I recently bought a Herzog/Kinski DVD boxset that includes all five of the films they made together (Aguirre, der Zorn Gottes, Nosferatu, Fitzcarraldo, Woyzeck and Cobra Verde), as well as the excellent documentary Mein Liebster Feind made by Herzog in 1999 after Kinski’s death. It is without doubt the best DVD purchase I’ve ever made, and I urge the reader to go out and buy as soon as is humanly possible.
I had previously only seen one of these films (Aguirre) and it was on the strength of this that I bought the boxset. I still believe Aguirre to be the very best of the films the two made together, and I have watched it several times since I got the DVD. This is unusual for me: I rarely watch a film multiple times in close succession, but there is something about Aguirre that always draws me back in. It could be the score, a haunting composition that sounds like the intro to a Boards of Canada track; it could be the controlled intensity of Kinski’s performance; it could be the cinematography; it could be the sublime strangeness that seems to permeate every scene. There is something about the way Herzog frames those beautiful Peruvian landscapes that makes them both and wonderful and terrible, brightly divine and darkly satanic. The director remarks in the commentary that he wanted the landscape to have an indefinable human quality: I suppose this is the pathetic fallacy. And it is true that in Aguirre (which is often compared to Apocalypse now), the relationship between man and nature is problematical: it is not that savage nature corrupts human rationality, nor is it the case that one man’s insane lust for power and wealth devastates an antediluvian way of life. Rather, the essential strangeness of the Amazonian setting seems to prefigure Aguirre’s descent into madness: how else to react when confronted with this incomprehensible world?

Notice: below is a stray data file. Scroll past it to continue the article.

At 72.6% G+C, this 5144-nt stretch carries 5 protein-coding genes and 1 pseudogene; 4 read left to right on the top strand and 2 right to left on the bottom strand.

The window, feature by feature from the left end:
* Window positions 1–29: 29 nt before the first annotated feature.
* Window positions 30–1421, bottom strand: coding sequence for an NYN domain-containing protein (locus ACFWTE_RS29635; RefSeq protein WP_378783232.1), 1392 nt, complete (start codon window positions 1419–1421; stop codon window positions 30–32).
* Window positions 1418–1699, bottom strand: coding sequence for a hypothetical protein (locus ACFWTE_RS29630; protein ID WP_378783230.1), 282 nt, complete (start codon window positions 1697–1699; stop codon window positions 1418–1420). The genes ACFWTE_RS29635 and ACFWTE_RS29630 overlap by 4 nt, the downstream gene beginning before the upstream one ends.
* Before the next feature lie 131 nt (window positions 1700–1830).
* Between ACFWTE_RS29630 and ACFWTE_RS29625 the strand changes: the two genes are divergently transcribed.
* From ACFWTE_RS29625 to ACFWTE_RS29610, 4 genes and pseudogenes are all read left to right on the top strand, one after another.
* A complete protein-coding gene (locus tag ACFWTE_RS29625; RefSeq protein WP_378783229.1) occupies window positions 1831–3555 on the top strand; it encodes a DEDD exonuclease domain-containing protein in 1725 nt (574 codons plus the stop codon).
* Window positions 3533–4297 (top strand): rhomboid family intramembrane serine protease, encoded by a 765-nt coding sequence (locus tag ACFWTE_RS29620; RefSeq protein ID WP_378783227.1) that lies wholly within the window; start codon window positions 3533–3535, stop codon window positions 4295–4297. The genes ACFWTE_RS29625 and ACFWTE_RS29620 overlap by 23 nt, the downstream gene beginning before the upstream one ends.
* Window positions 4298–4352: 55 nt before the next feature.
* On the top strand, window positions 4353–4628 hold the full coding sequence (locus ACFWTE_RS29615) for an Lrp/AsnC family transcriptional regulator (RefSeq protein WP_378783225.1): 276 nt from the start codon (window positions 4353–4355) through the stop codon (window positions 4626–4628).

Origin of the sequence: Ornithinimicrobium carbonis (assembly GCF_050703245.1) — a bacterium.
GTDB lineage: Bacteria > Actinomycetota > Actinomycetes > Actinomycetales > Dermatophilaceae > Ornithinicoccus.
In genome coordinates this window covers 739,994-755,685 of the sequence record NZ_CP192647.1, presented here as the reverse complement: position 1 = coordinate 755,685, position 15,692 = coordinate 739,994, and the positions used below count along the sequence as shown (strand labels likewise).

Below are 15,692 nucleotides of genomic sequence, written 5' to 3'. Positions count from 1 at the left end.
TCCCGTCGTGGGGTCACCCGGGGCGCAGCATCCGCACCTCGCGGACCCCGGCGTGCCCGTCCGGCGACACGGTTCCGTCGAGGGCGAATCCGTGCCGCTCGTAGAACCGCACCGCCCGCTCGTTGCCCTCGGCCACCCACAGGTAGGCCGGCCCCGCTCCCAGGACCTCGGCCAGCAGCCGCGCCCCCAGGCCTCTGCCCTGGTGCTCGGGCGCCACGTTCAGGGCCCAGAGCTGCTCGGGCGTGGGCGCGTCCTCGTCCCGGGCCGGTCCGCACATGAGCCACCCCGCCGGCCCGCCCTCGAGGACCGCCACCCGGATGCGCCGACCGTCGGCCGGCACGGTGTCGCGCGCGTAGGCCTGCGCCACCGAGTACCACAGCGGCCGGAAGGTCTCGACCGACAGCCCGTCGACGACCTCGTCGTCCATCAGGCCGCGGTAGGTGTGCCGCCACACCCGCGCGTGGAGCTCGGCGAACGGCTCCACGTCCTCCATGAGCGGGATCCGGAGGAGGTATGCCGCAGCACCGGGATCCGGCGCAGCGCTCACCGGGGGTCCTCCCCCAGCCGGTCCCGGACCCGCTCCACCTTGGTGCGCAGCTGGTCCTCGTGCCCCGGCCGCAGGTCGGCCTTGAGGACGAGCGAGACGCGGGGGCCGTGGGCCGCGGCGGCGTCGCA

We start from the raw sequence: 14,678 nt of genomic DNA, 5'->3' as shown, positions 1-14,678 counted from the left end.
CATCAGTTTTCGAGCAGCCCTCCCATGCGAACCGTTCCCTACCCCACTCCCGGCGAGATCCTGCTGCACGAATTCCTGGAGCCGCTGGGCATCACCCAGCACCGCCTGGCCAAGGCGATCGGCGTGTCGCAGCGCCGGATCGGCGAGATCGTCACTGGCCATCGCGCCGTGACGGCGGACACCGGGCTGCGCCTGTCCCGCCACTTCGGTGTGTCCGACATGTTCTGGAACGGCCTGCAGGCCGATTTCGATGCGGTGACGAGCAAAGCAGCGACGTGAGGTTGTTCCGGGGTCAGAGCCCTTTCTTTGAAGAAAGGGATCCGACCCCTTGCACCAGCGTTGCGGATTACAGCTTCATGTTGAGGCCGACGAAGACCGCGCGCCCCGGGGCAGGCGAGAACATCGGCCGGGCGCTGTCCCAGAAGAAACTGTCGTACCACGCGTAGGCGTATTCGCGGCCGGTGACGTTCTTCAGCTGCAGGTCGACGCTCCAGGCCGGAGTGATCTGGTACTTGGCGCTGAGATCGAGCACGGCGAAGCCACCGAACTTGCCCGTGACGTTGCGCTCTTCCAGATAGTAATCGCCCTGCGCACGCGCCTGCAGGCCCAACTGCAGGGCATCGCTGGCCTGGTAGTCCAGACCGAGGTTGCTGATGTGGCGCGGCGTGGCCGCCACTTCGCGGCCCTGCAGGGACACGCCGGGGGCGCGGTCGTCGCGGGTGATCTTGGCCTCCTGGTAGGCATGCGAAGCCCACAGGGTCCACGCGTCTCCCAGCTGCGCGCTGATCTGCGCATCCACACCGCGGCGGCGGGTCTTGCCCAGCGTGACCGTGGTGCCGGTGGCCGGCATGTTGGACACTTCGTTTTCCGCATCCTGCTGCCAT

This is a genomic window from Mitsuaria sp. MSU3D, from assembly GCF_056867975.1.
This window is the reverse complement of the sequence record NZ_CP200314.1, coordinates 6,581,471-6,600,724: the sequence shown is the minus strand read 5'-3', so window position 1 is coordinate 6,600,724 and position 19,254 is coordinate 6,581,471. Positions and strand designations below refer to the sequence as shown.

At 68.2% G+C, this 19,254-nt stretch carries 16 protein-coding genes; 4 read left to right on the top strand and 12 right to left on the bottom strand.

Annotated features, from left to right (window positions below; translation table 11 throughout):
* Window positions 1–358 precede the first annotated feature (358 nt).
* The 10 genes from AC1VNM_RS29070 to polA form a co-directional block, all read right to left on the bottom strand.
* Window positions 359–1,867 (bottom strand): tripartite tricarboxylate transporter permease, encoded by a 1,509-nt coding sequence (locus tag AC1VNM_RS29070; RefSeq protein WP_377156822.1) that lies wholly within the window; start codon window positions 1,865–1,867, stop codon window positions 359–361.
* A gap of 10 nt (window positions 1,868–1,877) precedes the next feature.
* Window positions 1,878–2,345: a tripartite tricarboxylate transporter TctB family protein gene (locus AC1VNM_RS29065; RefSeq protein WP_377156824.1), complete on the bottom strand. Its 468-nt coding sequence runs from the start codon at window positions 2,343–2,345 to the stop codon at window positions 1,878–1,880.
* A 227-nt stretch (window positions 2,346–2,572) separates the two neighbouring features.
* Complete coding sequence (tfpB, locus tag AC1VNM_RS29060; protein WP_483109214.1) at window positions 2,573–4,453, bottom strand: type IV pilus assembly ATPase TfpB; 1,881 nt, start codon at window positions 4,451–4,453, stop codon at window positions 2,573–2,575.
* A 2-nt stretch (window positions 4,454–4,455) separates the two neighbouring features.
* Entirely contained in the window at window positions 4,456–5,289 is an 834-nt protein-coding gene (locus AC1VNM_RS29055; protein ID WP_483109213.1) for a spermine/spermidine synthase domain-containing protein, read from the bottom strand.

I suppose it is possible that the film could be labelled ‘Orientalist’ (shouldn’t that be ‘Occidentalist’?); but I don’t think this is the case. Of course, there is that underlying theme of confrontation with the nameless Other, but the drama is not one of conflict with the indigenous peoples, but with the indefinable forces that drive us all. Aguirre is not driven to madness by the inhospitable landscape, nor by the threat wielded by the unseen ‘savages’, nor even by his own excessive greed. No, his madness is the necessary outcome of an internal conflict, a conflict that has to do with colonialism, of course, but also with the primal psychodrama that makes us all. Why else does he resolve to marry his daughter and found a ‘pure dynasty’ at the end of the film, if not in service of an essential narcissism, or a desire to purge the sins of the Father? The hallucinatory scene of a boat stranded in the treetops (the adunaton cliché) is a sign that everything is permitted, that all superego prohibitions are null and void. When the symbolic order refuses to configure itself according to one’s desires, the ego cedes to animal desires.
More to come on Woyzeck, Fitzcarraldo, and of course, the greatness of Herzog and Kinski.